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More Than 1 Million US Muslims Now Registered to Vote


FILE - Young Muslim women listen to Democratic candidate Hillary Clinton speak at a voter registration rally in Detroit, Michigan, Oct. 10, 2016. Out of some 3.3 million Muslims living in America, about 1.5 million are eligible to vote, data shows.

FILE - Young Muslim women listen to Democratic candidate Hillary Clinton speak at a voter registration rally in Detroit, Michigan, Oct. 10, 2016. Out of some 3.3 million Muslims living in America, about 1.5 million are eligible to vote, data shows.

More than one million American Muslims have registered to vote in the November 8 U.S. elections, a record number that puts the community in a position to tip the race in states where they live in large numbers as polls show a tightening contest, Muslim advocates said on Wednesday.

The U.S. Council of Muslim Organizations, an umbrella group of two dozen Muslim advocacy organizations, said its yearlong “One Million Voters” campaign had surpassed its target, more than doubling the number of registered Muslim voters in America since the 2012 presidential election.

“We believe we’ve exceeded the one million mark,” said Oussama Jammal, secretary general of the group. “We’ve been mobilizing the community with voter registrations at mosques, schools and community events. That’s how we were able to make a difference this year."

A survey conducted by the Council on American Islamic Relations (CAIR), a Washington-based advocacy organization, showed that 86 percent of registered Muslim American voters planned to vote this year. Jammal said there are indications of more early voting by Muslims this year than in previous elections.

Mobilized by Trump 'Muslim ban'

The one million voter drive was launched last December after Republican candidate Donald Trump called for “a total and complete shutdown” of Muslim immigration, sending shivers across the mostly immigrant Muslim community.

The Arab and South Asian immigrants that make up the majority of the Muslim American community have historically voted in relatively small numbers and rarely as a single voting block. However, Muslim advocates say, Trump's vitriol, as it is seen by many of them, has propelled the community into action.

“I usually don't thank the candidates but I'd like to thank Trump for energizing the Muslim community in an unprecedented fashion,” said CAIR executive director Nihad Awad. “The Muslim community feels the heat and the brunt of the propaganda, but also understands it’s important for them to vote.”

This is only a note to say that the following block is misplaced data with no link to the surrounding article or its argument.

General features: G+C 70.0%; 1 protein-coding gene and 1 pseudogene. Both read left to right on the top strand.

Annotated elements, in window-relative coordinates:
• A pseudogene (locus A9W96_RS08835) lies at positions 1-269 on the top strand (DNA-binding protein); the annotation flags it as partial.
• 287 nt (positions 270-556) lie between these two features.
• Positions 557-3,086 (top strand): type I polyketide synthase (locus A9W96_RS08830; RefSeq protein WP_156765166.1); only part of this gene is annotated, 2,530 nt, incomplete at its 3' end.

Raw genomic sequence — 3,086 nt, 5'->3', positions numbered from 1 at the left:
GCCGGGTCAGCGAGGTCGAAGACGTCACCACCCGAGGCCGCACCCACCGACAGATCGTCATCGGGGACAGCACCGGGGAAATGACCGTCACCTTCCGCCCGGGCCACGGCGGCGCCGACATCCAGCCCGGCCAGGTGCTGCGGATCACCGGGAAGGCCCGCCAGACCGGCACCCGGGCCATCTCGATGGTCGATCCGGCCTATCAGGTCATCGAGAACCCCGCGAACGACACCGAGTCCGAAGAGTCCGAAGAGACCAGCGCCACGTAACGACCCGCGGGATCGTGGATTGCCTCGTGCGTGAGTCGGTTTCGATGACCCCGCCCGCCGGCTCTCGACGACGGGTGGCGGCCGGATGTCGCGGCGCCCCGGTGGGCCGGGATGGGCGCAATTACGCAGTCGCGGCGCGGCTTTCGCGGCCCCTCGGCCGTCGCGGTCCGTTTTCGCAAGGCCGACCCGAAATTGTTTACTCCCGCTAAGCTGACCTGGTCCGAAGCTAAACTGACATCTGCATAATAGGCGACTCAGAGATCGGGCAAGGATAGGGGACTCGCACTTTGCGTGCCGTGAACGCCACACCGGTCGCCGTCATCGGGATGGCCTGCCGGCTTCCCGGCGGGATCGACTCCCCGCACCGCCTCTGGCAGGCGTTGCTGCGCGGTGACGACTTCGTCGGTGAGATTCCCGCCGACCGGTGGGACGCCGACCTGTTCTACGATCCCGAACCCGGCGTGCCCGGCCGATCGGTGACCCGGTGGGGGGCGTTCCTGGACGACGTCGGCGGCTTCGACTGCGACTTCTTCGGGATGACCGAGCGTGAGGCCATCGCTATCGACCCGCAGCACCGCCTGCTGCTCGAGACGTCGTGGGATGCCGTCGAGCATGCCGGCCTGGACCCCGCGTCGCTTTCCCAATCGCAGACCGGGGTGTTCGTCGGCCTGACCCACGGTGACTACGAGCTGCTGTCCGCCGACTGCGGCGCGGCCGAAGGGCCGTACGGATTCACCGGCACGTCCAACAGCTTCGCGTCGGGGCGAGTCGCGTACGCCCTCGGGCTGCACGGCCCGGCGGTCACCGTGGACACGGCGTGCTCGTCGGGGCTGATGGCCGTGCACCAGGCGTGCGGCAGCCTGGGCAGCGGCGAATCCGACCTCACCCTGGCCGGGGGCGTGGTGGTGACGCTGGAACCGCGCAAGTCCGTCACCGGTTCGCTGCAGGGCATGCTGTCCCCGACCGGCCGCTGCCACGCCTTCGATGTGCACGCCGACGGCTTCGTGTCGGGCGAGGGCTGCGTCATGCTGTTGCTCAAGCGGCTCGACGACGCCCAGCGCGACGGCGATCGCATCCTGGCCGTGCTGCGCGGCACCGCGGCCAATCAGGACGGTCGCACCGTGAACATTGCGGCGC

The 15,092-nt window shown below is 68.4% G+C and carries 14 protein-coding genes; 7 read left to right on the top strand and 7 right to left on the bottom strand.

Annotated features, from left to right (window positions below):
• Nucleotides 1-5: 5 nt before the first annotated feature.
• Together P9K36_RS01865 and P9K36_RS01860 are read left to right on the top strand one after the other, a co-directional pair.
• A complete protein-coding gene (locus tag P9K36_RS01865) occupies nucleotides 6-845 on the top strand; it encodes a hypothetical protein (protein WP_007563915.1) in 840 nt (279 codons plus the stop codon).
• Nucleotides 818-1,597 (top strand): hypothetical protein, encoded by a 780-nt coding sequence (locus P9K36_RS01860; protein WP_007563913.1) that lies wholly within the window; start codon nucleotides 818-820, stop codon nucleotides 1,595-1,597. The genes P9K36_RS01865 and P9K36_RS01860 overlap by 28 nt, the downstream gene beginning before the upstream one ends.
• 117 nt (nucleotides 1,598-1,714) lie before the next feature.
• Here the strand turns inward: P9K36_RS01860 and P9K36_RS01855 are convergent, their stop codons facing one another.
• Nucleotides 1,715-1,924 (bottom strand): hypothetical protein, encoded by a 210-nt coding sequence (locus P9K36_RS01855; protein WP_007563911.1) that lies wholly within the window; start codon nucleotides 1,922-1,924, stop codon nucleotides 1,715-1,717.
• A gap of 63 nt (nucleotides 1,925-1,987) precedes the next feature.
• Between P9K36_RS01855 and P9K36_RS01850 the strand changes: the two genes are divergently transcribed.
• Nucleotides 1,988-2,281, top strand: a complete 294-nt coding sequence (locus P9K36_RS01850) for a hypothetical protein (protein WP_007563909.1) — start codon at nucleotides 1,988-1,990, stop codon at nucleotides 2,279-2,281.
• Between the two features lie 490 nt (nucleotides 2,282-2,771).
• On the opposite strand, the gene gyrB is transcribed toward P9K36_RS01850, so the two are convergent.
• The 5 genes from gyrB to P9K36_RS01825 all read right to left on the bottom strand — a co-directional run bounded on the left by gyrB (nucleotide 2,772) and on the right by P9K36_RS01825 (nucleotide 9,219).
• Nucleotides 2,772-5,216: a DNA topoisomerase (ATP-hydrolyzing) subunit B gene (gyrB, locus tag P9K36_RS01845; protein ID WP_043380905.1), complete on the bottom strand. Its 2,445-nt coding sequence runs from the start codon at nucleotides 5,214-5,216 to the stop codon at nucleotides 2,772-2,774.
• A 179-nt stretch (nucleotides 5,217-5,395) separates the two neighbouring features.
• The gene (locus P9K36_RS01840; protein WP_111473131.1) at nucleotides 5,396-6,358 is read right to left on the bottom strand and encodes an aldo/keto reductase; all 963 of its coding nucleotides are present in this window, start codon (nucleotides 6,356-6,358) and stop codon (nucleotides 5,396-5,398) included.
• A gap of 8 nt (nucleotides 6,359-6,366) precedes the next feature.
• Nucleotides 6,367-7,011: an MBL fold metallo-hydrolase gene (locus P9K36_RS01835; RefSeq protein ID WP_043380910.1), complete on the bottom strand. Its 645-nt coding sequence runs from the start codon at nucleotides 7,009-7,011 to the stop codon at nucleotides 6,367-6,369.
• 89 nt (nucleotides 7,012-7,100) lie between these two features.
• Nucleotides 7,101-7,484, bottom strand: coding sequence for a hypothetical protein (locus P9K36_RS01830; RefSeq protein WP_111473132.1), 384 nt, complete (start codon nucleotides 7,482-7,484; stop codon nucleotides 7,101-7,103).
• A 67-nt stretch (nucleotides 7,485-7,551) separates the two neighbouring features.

Shahul Feroze (R) gets information from campaign volunteers during a voter registration drive in Basking Ridge, New Jersey, Sept. 23, 2016. Many U.S. Muslims were mobilized to register in response to anti-Muslim rhetoric by Republican candidate Donald Trump.

Shahul Feroze (R) gets information from campaign volunteers during a voter registration drive in Basking Ridge, New Jersey, Sept. 23, 2016. Many U.S. Muslims were mobilized to register in response to anti-Muslim rhetoric by Republican candidate Donald Trump.

There are some 3.3 million Muslims living in America, representing roughly one percent of the U.S. population, according to Pew Research. About 1.5 million Muslims are eligible to vote.

To get more Muslims to vote, Muslim groups set up registration booths at more than 2,500 mosques, 500 schools and a multitude of community centers throughout the year, giving the effort a big push in September by marking the Muslim holiday of Eid al-Adha with a special voter registration drive.

“Imams have been instructed to give sermons about the importance of voting and participation in the public life," Jammal said in an interview with VOA.

Muslim Americans once leaned Republican, voting overwhelmingly for George W. Bush in the 2000 election and leading to Muslim claims that their ballots in Florida helped the Republican seal his victory.

Shift in views

But the minority group has since drifted to the Democratic Party, spurred by the 2003 U.S. invasion of Iraq, a rise in Islamophobia and policies many Muslims associate with the Republican Party.

The October CAIR survey showed that 72 percent of registered Muslim voters planned to vote for Democratic candidate Hillary Clinton, while only 4 percent said they would cast their ballots for Trump.

Though the One Million Voters campaign had a national focus, organizers said they strategically targeted key swing states with large Muslim populations where their vote could prove decisive.

But just how much the Muslim vote will count remains uncertain. Large numbers of Muslims live in the so-called “blue” or predominantly Democratic states – California, New York and New Jersey – where Clinton is ahead by double-digits in most polls.

However, there are also relatively large Muslim communities in several key battleground states - Florida, Michigan, Ohio, Pennsylvania and Virginia - where polls show a tightening race. But even there, the number of Muslim voters is miniscule relative to the general electorate.

Going by traditionally Muslim sounding names, CAIR estimates there are 15,000 registered Muslim voters in Pennsylvania, 25,000 in Florida and 27,000 in Michigan, though an official cautions the actual numbers may be much higher.

Muslim Floridians may represent a fraction of the state electorate but given that the 2000 presidential election outcome was decided by a mere 537 votes in the state, "it is highly likely that Muslims can repeat the [2000] Florida scenario, especially now that they understand the future is important for them," Jammal said.

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